Friday, September 6, 2013

Another Tire Update

In early April I wrote a post about trying to find a matching tire for a fresh spare preceding our Alaska trip. This post assumes you've already read the previous post. We headed northbound with 7,790 miles on the Maxxis tires and a brand new Kumho of the same size and ratings for a spare.

On the way home, while in Stewart, BC I noticed that my curb side Maxxis, with 16,007 miles on it, had apparently blown a ply and was now out of round. I noted the problem because of increased tread wear in a couple spots on the tire that happened to end up in a position where I could see it. No telling how long I'd run the tire that way.

I'd been watching some outer shoulder wear that suggested I'd need to find someone to align the axle at some point, but tread wear had been good to that point. I put on the Kumho spare and pulled the Maxxis with the idea that I'd talk to my Discount Tire dealer when I got home.

When we got to Nampa, ID, a guy on the freeway flagged me over and told me that my street-side tire had a "bad wobble." There was a Discount Tire at that exit and when we pulled the tire it had a knot the size of a large orange on the inside sidewall.  It had 17,667 miles on it at this point. (And I didn't get a picture!)

Note that while both Maxxis failed, neither failed catastrophically which is a huge improvement on some of the ST stories I've heard.

I told the Nampa Discount Tire manager I wanted to install either replacement Maxxis or Kumho 857 tires. He couldn't get the Maxxis and the Kumho was on national backorder. I asked about 15" tires with similar outside diameter and ratings and he found Continental Vanco tires in a 215/70R15 size that had nearly matching specs, but it was going to take a week to get them.  His only timely solution was to install Goodyear HMG2020 tires that are custom built for U-Haul.

They are the same 205/75-14 size, nearly an inch smaller diameter, bias ply, D rated with a lower 2,039 pound / 63 mph rating. They are built in Canada. The sidewall states they are property of U-Haul, not for resale but they appear to be widely available.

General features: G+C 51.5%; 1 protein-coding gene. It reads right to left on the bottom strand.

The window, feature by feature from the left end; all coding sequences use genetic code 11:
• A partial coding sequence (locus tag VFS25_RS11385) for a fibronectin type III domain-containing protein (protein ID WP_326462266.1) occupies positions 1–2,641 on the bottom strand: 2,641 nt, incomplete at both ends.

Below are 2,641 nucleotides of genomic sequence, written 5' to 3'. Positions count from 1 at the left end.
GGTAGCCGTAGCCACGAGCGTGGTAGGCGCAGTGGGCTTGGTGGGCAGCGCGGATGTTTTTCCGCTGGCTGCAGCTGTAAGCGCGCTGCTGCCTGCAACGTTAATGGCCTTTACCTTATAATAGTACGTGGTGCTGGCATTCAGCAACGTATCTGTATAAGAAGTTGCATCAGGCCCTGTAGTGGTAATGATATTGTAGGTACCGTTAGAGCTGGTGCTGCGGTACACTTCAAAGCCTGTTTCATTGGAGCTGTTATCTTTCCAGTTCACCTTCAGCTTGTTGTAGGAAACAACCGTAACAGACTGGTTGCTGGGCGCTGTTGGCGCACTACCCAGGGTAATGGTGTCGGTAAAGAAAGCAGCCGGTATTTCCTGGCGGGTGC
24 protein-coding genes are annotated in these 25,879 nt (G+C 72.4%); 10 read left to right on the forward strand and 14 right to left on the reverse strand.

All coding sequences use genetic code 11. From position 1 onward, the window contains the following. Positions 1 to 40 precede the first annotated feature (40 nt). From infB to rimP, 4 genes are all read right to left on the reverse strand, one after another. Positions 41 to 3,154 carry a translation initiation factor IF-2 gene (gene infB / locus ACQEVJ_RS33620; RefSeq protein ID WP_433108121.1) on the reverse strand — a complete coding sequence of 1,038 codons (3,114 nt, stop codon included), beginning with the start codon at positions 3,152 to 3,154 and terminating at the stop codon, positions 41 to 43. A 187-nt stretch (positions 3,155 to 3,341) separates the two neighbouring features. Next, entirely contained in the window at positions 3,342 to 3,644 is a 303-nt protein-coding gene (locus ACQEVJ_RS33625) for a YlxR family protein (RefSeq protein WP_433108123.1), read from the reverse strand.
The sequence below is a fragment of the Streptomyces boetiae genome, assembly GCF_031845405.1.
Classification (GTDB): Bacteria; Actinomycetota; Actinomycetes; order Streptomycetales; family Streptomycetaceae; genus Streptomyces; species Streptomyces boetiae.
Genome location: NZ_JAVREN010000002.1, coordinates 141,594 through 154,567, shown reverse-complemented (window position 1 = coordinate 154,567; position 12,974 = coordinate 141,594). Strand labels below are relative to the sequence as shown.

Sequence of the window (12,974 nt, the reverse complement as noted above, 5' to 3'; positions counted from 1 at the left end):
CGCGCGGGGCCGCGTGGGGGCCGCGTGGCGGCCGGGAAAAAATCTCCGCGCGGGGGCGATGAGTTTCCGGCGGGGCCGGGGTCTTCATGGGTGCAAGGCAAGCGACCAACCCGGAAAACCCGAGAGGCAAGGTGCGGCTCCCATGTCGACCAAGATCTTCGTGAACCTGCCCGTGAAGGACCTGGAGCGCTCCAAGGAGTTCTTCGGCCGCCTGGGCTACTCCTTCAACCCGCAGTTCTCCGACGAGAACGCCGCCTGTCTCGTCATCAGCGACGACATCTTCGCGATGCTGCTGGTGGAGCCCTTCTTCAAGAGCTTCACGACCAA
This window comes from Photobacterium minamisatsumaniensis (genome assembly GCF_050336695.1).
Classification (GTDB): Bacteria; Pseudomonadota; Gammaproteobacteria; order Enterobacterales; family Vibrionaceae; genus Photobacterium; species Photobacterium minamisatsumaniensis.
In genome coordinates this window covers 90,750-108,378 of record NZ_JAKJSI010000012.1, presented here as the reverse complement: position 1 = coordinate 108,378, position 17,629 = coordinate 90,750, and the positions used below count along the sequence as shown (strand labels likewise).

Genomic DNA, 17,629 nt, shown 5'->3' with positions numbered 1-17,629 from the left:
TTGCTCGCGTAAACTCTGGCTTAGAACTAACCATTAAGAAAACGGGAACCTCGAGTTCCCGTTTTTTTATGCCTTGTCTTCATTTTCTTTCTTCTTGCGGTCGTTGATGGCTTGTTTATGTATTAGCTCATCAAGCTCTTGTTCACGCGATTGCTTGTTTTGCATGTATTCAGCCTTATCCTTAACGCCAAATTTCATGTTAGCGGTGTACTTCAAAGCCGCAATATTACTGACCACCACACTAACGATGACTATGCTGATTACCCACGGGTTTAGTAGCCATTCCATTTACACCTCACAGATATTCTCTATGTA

We called my local Discount Tire manager who agreed to buy them back from me when I got home as long as I ordered the Continentals through him! 

I've always been picky about my tire diameter because I only had 1/2" clearance between the rear canoe rack and the top of the garage door. By going to the 15" Continental tire I can maintain the clearance but have more options for emergency replacement tires if needed. This tire is engineered in Germany and built in the Czech Republic. It carries a 109 'S' rating which gives it 2,271 pounds and a speed rating in excess of 100 mph.

Since the Continentals (right) are exactly the same diameter as my Kumho spare (which now has 1660 miles, left) I'm going to keep the 14" Kumho spare and run the 15" Continentals on the ground

just as soon as I get the bearings changed since at least one is starting to fail.


  1. Good information for those of us that still run 14's. Thanks for posting.

    1. It looks like Maxxis makes the UE-168 in a bunch of sizes. It may be that the size I had is the only one no longer available. They're showing a 205/80-14 that should work if it's available. I was really happy with the Maxxis. There were lots of potholes on the summer trip and some you didn't see in time to avoid them - I don't think it was an inadequate tire.

      It will be interesting to see how the Continental tires do over time.

  2. Thats encouraging. I just installed Kuhmo 857s on my D-19. I used the 195s (vs 205) for the better clearence. I have made two short trips but my confidence has grown having been on hot Texas hiways.

    1. I'm pretty impressed with this whole class of heavy duty Light Truck tires. Just wish they were more widely available.

  3. The Continental sounds real good as well. IF you can find it available fairly easy. Tires still seem to be one of the most problematic things about the trailers. your experience is very helpful .Thanks for this information.

    1. I think the biggest advantage will be that if I'm stuck out in the hinterlands, 15" ST tires are very common and I can go up to a 225/75 and have enough clearance for the diameter. I'll check the width for sure once I get the bearings changed and these tires on the trailer.